We affirm the goodness of God’s creation and the sacredness of all creation. We are cocreators, with God, of life and believe it is our responsibility to care for our environment and all forms of life sharing our environment. We believe we are called to struggle for the fulfillment of God’s vision of justice and peace for creation and for all of God’s children.
Therefore, we do not take the question of abortion lightly. We long for a world where abortion is unknown. We envision a world where every child is a wanted child; where family planning and birth control are readily available to and practiced by all the peoples of the world; where adequate nutrition, medical, spiritual, emotional and psychological care is available to all; where meaningful employment and the means to support oneself and one’s family is universal; and where adequate prenatal, perinatal, maternal, and child care is available to all. We also recognize that in an imperfect world these goals will never be fulfilled equitably for all people.
Because we regard all life as sacred, we regard the life and well being of the mother to be just as valuable as the potential life of the fetus. We recognize that there are many situations in which more than one of our most deeply held religious and moral values about the sacredness of life will come into conflict with each other. And we recognize that only the individuals most intimately involved in a crisis pregnancy can adequately weigh the factors and values in conflict and come to a decision about the most appropriate course of action.
In view of this, we support the right of a woman to choose whether to carry her pregnancy to term, keep her child, give her child up for adoption, or terminate her pregnancy. We are not proabortion; we are pro-choice.
The right to reproductive freedom is an issue of religious liberty. Different religious traditions hold widely differing positions on issues related to birth control, pregnancy, abortion, and other issues of reproductive freedom. Because we are guaranteed religious freedom in our constitution, we believe that reproductive issues must remain free from government interference. We believe that for secular authority to codify any particular religious tradition or position into law is a violation of the religious liberty of all religious traditions whose teachings differ from that law.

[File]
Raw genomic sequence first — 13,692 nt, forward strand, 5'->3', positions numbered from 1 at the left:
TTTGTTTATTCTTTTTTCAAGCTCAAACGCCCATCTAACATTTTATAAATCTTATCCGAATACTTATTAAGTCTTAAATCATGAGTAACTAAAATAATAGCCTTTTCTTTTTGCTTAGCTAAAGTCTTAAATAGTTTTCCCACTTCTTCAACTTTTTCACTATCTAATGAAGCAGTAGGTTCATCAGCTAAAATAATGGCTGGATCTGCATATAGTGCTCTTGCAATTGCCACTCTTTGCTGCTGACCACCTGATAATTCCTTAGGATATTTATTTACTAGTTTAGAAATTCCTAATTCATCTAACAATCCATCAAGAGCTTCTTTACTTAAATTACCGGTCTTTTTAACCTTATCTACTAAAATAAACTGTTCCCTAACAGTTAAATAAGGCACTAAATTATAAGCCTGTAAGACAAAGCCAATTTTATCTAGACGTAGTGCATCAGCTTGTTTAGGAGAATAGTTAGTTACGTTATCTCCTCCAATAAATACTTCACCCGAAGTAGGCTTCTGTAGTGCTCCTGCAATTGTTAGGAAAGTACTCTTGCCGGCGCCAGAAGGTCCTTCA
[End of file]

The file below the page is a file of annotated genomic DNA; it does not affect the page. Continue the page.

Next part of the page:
Access to safe and legal women's health services are being severely eroded by decreases in funding for human services. Lobbying by groups committed to overturning the 1973 Roe v. Wade decision by the U.S. Supreme Court is resulting in many publicly financed programs being unable (because of budget cutbacks or gag rules) to provide a full range of family planning programs. This has a disproportionately tragic effect on poor women and women of color. Those with the financial means will always find a way to terminate an unwanted or dangerous pregnancy. Women without these means are deprived of the right to adequate medical care and the right to make decisions about their own futures, families, and bodies. With our historic emphasis on economic justice for all people, we find any legislative restrictions on full health care for all women, including access to safe and legal abortions, unacceptable.
Therefore, we, the Methodist Federation for Social Action:
a) affirm the sacredness of all creation, including the sanctity of human life, and
b) believe that when and whether to bear a child is a woman’s private decision, and
c) claim the right for women and men, regardless of economic condition, to have full access to adequately funded family planning services and to safe and legal abortion as an option, and
d) support the 1973 Roe v. Wade decision of the U.S. Supreme Court legalizing abortion, and
e) actively oppose all legislation, administrative action or regulations by any government entity that would deny women access to safe and legal abortion, and
f) actively oppose any attempt, legislative or otherwise, to reduce the availability of safe and legal abortions for poor women, including reduction of Medicaid, family services, or other current social services, and
g) affirm the need for adequately funded health and day care services for those women who choose to raise children.